- Religion and Philosophy»
- Christianity, the Bible & Jesus
Bible: What Does Luke 14 Teach Us About Humility, Missed Opportunity, and the Cost of Discipleship?
Jesus Confronts Pharisees
A Wonderful Healing
While supping with a Pharisee leader in his home on the Sabbath, Jesus finds Himself under continual scrutiny (v. 1).
Someone appearing to be a Pharisaical “plant”—a man with dropsy (a disease caused by excessive water retention)—approaches the Lord (v. 2).
Before healing him, Christ questions the religious leaders present about the legality of healing on the Jewish rest day (v. 3).
Having received no response from them, He nevertheless cures the man and then argues with His opponents in a fashion similar to other times (vv. 4-5; cf. 13:15-16; Mt. 12:10ff).
Again, the Jews remain silent, having no legitimate defense for their position (v. 6).
Humility or Self-Promotion?
In your daily life, do you humble yourself or promote yourself?
Apparently upon the same festive occasion, Jesus tells two parables: one unnamed—half of it directed toward the invited, advocating their taking the lowly place at the table (vv. 7-11), and the other half directed toward the host, exhorting him to invite the poor (vv. 12-14)—and the other labeled “The Parable of the Great Supper,” admonishing the indifferent among the invitees (vv. 15-24).
Observing humanity’s altogether too pervasive tendency toward self-promotion—“He noted how they chose the best places” (v. 7)—the Lord instructs those in error not to sit in “the best place” (v. 8), but “in the lowest place” (v. 10).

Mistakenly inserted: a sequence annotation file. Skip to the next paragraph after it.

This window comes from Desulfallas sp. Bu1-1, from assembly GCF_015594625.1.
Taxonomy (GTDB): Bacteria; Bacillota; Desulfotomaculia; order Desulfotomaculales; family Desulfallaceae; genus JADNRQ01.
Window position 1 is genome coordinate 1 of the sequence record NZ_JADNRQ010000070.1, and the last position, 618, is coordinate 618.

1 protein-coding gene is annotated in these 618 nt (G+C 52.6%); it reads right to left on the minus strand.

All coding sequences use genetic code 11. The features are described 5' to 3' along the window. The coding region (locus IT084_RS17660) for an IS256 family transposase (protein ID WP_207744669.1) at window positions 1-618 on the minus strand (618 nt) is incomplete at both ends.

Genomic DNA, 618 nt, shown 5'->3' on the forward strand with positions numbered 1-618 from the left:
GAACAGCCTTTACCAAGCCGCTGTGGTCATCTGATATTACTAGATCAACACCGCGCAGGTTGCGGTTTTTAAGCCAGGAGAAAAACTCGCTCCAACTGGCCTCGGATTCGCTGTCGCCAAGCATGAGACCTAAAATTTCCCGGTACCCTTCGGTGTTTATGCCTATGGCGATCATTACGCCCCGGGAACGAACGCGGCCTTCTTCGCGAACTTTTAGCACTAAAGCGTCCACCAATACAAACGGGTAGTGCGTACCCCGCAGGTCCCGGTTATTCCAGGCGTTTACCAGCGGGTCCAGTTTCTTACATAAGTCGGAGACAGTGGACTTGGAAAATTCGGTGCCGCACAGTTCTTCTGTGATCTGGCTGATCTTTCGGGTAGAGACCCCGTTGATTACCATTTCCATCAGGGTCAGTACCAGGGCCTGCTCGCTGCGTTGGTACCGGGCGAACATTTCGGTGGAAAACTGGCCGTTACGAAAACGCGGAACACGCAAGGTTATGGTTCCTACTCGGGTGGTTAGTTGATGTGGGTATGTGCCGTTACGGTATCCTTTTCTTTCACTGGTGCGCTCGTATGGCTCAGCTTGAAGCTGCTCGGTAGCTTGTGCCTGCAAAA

Near-Eastern social custom dictates that the most distinguished dignitaries sit in the places of honor; consequently, it is better for a guest to humble himself and take the lowliest seat.
In this way, he may avoid humiliation by not having to hear the host tell him to move to the last seat in order to make room for a personage of greater distinction (v. 9).
If one humbly places oneself in the lowliest position, the only way one can go is up (v. 10b).
Jesus summarizes His parable with a wise dictum about exaltation and humiliation (v. 11).
Turning now to His host, Christ counsels him about “invitees”: both who and who not to invite to a meal (vv. 12-13).
To possess the right kingdom mindset, the one who entertains guests should invite the poor (those who cannot repay) [v. 13], not the well-to-do and relatives (those who can repay) [v. 12].
Jesus promises that blessings will accrue at the Resurrection to the one who follows His wisdom here (v. 14).
[How so completely opposite is the human bent!]
The Parable of the Great Supper
Identity of the "Poor"view quiz statistics
A guest’s “seemingly pious remark” (purposed to dull the truths the Lord had made in the first parable) [v. 15; Ryrie, New Testament Study Bible 137] motivates Christ to drive home His last strong point with a second story—“The Parable of the Great Supper” (vv. 16-24).
In this account, a prosperous man (God) invites many people (Jews) to a great supper (a millennial celebration) [v. 16].